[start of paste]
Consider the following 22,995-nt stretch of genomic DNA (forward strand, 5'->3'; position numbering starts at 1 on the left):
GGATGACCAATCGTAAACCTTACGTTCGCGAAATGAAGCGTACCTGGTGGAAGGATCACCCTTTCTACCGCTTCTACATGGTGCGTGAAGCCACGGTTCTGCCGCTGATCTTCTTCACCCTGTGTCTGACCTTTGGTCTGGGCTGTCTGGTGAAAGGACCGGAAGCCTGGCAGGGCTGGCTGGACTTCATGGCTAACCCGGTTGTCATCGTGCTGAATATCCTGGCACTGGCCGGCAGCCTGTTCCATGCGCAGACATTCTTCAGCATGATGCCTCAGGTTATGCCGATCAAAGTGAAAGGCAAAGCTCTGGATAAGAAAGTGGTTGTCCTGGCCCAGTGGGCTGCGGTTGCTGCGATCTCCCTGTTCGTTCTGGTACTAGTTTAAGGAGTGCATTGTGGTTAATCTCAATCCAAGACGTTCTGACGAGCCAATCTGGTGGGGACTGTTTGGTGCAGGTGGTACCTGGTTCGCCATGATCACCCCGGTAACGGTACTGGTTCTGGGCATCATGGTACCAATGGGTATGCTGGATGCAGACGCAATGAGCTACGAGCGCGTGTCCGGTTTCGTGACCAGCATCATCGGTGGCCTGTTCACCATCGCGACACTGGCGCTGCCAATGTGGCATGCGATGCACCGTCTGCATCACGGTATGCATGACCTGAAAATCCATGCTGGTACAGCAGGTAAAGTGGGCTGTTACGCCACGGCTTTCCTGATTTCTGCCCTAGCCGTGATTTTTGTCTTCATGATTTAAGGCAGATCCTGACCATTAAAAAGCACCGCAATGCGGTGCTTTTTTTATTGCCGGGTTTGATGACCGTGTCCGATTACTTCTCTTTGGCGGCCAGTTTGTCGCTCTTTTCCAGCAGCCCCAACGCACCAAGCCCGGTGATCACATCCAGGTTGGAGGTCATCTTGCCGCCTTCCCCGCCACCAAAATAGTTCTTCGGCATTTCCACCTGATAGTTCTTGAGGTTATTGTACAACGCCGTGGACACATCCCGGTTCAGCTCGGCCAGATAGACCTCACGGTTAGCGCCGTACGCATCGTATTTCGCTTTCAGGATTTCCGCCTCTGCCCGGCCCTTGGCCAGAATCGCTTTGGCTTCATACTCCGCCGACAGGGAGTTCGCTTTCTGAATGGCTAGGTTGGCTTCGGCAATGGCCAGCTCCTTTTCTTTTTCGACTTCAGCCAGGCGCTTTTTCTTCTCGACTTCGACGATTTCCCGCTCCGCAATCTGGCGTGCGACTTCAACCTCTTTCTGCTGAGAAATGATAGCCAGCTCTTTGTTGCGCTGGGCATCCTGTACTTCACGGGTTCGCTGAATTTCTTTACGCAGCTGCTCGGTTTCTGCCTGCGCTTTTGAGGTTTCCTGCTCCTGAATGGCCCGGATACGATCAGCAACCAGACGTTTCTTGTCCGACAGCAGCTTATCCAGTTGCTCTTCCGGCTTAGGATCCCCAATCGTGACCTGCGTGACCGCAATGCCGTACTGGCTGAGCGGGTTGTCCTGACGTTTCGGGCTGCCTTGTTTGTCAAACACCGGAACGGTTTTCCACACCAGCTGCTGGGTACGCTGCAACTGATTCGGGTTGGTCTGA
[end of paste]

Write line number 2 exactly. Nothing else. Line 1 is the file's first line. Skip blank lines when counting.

GGATGACCAATCGTAAACCTTACGTTCGCGAAATGAAGCGTACCTGGTGGAAGGATCACCCTTTCTACCGCTTCTACATGGTGCGTGAAGCCACGGTTCTGCCGCTGATCTTCTTCACCCTGTGTCTGACCTTTGGTCTGGGCTGTCTGGTGAAAGGACCGGAAGCCTGGCAGGGCTGGCTGGACTTCATGGCTAACCCGGTTGTCATCGTGCTGAATATCCTGGCACTGGCCGGCAGCCTGTTCCATGCGCAGACATTCTTCAGCATGATGCCTCAGGTTATGCCGATCAAAGTGAAAGGCAAAGCTCTGGATAAGAAAGTGGTTGTCCTGGCCCAGTGGGCTGCGGTTGCTGCGATCTCCCTGTTCGTTCTGGTACTAGTTTAAGGAGTGCATTGTGGTTAATCTCAATCCAAGACGTTCTGACGAGCCAATCTGGTGGGGACTGTTTGGTGCAGGTGGTACCTGGTTCGCCATGATCACCCCGGTAACGGTACTGGTTCTGGGCATCATGGTACCAATGGGTATGCTGGATGCAGACGCAATGAGCTACGAGCGCGTGTCCGGTTTCGTGACCAGCATCATCGGTGGCCTGTTCACCATCGCGACACTGGCGCTGCCAATGTGGCATGCGATGCACCGTCTGCATCACGGTATGCATGACCTGAAAATCCATGCTGGTACAGCAGGTAAAGTGGGCTGTTACGCCACGGCTTTCCTGATTTCTGCCCTAGCCGTGATTTTTGTCTTCATGATTTAAGGCAGATCCTGACCATTAAAAAGCACCGCAATGCGGTGCTTTTTTTATTGCCGGGTTTGATGACCGTGTCCGATTACTTCTCTTTGGCGGCCAGTTTGTCGCTCTTTTCCAGCAGCCCCAACGCACCAAGCCCGGTGATCACATCCAGGTTGGAGGTCATCTTGCCGCCTTCCCCGCCACCAAAATAGTTCTTCGGCATTTCCACCTGATAGTTCTTGAGGTTATTGTACAACGCCGTGGACACATCCCGGTTCAGCTCGGCCAGATAGACCTCACGGTTAGCGCCGTACGCATCGTATTTCGCTTTCAGGATTTCCGCCTCTGCCCGGCCCTTGGCCAGAATCGCTTTGGCTTCATACTCCGCCGACAGGGAGTTCGCTTTCTGAATGGCTAGGTTGGCTTCGGCAATGGCCAGCTCCTTTTCTTTTTCGACTTCAGCCAGGCGCTTTTTCTTCTCGACTTCGACGATTTCCCGCTCCGCAATCTGGCGTGCGACTTCAACCTCTTTCTGCTGAGAAATGATAGCCAGCTCTTTGTTGCGCTGGGCATCCTGTACTTCACGGGTTCGCTGAATTTCTTTACGCAGCTGCTCGGTTTCTGCCTGCGCTTTTGAGGTTTCCTGCTCCTGAATGGCCCGGATACGATCAGCAACCAGACGTTTCTTGTCCGACAGCAGCTTATCCAGTTGCTCTTCCGGCTTAGGATCCCCAATCGTGACCTGCGTGACCGCAATGCCGTACTGGCTGAGCGGGTTGTCCTGACGTTTCGGGCTGCCTTGTTTGTCAAACACCGGAACGGTTTTCCACACCAGCTGCTGGGTACGCTGCAACTGATTCGGGTTGGTCTGA